Lithuania abuses refugees from Africa and the Middle East as the EU turns a blind eye, Amnesty says
Lithuania has taken a racial and illegal approach towards refugees from Africa and the Middle East, who poured across its border with Belarus last year, Amnesty International said in a damning report on Monday. Adding that Brussels turned a blind eye to the violations.
Amnesty said it was concerned about "institutional racism embedded within Lithuania's migration system" after discovering a sharp contrast between the treatment of Ukrainian refugees and those who came from other parts of the world.
"While Lithuania has rightly extended a warm welcome to tens of thousands of people fleeing Ukraine, the experience of the detainees we spoke with could not be more different," Nils Muiznieks, Europe Regional Director of Amnesty International, said. "This raises serious concerns about institutional racism embedded within Lithuania's migration system."
The 65-page report titled "Lithuania: Forced Out or Locked Up" is based on interviews with dozens of people that came from countries including Cameroon, the Democratic Republic of Congo, Iraq, Nigeria, Syria and Sri Lanka. Amnesty said it visited two centers for migrants which were effectively prisons.
The human rights watchdog said it received "numerous reports of ill-treatment, some amounting to torture, and disproportionate use of force" by guards at the two facilities. Detainees complained about being beaten with batons, subjected to taser shocks and bitten by guard dogs. One woman from Sub-Saharan Africa said guards threatened to send her into the forest and hunt her down.
The organization also studied "disturbing video footage" of a police raid on the Medininkai Foreigners' Registration Center in March, after a protest about poor conditions there. During the raid, black women were forced to walk half-naked into the cold with their hands tied, sexually humiliated and ultimately locked in one of the shipping containers that serve as houses there, it said.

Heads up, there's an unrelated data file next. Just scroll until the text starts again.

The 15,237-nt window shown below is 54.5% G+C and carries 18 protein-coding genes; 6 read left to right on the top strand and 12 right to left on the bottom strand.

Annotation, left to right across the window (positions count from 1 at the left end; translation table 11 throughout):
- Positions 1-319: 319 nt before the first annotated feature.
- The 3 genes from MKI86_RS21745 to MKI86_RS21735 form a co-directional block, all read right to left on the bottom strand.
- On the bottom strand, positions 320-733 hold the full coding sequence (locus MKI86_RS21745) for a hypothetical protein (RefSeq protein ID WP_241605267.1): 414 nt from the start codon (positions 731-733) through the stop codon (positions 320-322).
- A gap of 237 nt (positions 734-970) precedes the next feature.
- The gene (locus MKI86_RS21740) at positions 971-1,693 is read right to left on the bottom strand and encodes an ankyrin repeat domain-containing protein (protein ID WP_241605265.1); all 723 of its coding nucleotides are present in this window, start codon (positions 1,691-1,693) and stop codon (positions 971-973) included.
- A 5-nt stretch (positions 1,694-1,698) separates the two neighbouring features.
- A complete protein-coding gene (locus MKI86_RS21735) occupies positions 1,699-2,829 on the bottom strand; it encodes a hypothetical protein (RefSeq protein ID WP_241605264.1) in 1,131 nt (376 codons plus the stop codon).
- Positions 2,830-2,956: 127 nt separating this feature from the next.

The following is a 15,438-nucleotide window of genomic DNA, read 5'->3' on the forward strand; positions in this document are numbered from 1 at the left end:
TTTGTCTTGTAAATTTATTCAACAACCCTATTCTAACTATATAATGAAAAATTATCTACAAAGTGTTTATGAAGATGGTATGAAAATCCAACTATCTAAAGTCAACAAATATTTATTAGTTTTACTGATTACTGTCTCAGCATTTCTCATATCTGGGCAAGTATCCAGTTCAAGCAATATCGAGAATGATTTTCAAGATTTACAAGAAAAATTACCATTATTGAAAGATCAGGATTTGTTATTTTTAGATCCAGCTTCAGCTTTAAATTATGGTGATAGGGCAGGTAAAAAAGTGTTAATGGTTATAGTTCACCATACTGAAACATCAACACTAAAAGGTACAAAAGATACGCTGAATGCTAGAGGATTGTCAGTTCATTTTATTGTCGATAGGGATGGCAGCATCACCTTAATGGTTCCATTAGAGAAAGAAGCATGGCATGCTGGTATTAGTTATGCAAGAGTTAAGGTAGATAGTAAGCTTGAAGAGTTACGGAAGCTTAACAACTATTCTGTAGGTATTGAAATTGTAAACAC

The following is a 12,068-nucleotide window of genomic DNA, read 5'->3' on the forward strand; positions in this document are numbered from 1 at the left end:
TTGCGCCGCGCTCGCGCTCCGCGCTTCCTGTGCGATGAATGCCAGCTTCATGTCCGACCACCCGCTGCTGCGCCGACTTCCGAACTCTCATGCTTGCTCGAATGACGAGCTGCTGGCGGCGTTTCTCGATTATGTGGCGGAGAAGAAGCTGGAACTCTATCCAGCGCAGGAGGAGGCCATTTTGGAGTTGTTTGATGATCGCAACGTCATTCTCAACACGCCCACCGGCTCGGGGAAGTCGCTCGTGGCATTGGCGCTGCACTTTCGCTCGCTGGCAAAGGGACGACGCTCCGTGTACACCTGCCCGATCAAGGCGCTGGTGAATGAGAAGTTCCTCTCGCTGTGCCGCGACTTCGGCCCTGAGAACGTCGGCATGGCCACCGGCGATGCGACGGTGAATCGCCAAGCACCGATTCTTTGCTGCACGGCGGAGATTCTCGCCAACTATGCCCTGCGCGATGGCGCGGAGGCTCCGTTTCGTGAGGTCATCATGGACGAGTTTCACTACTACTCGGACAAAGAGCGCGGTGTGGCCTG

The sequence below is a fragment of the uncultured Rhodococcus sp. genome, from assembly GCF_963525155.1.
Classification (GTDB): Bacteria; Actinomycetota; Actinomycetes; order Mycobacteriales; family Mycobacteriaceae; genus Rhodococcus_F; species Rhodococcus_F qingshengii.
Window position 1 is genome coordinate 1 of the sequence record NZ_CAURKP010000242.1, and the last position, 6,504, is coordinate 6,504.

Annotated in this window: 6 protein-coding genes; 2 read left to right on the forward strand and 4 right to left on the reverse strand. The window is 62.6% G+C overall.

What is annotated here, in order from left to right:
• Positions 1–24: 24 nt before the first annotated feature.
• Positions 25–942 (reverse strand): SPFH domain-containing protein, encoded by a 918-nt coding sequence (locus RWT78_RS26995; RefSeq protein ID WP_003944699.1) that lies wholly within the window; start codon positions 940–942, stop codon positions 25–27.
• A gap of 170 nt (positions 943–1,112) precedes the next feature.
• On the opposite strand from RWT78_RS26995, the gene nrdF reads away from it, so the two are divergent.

The Kybartai center, another investigated by Amnesty, functioned as a prison until September 2021 and had barbed wire fences and other security measures. The facility was overcrowded and had squalid sinks, toilets and showers, while men kept there were restricted in their movement around the camp. At the Medininkai center, people had to walk across snow to use toilets, the report said.
In August 2021, Lithuania passed emergency legislation in response to the migration crisis at its border with Belarus, which it, together with the EU as a whole, blamed on Minsk. Thousands of asylum seekers were violently pushed back into Belarus, while hundreds were detained. The new rules allowed Lithuania to automatically arrest all irregular migrants and keep them locked up for a year, without reviewing or even accepting their asylum applications, the report said.
Lithuania offered inadequate legal assistance to the refugees, Amnesty pointed out. Lawyers representing them are hired by the same Migration Department, whose decisions they are supposed to challenge. The group called the arrangement a "sham" due to the obvious conflict of interest.
"A year after Lithuania tried to legalize the illegal, the European Commission still has not taken any action to bring Lithuania's legislation into line with EU law," Nils Muiznieks commented "For as long as the European Commission stands idle, it sends a message to member states that EU laws can be violated with impunity."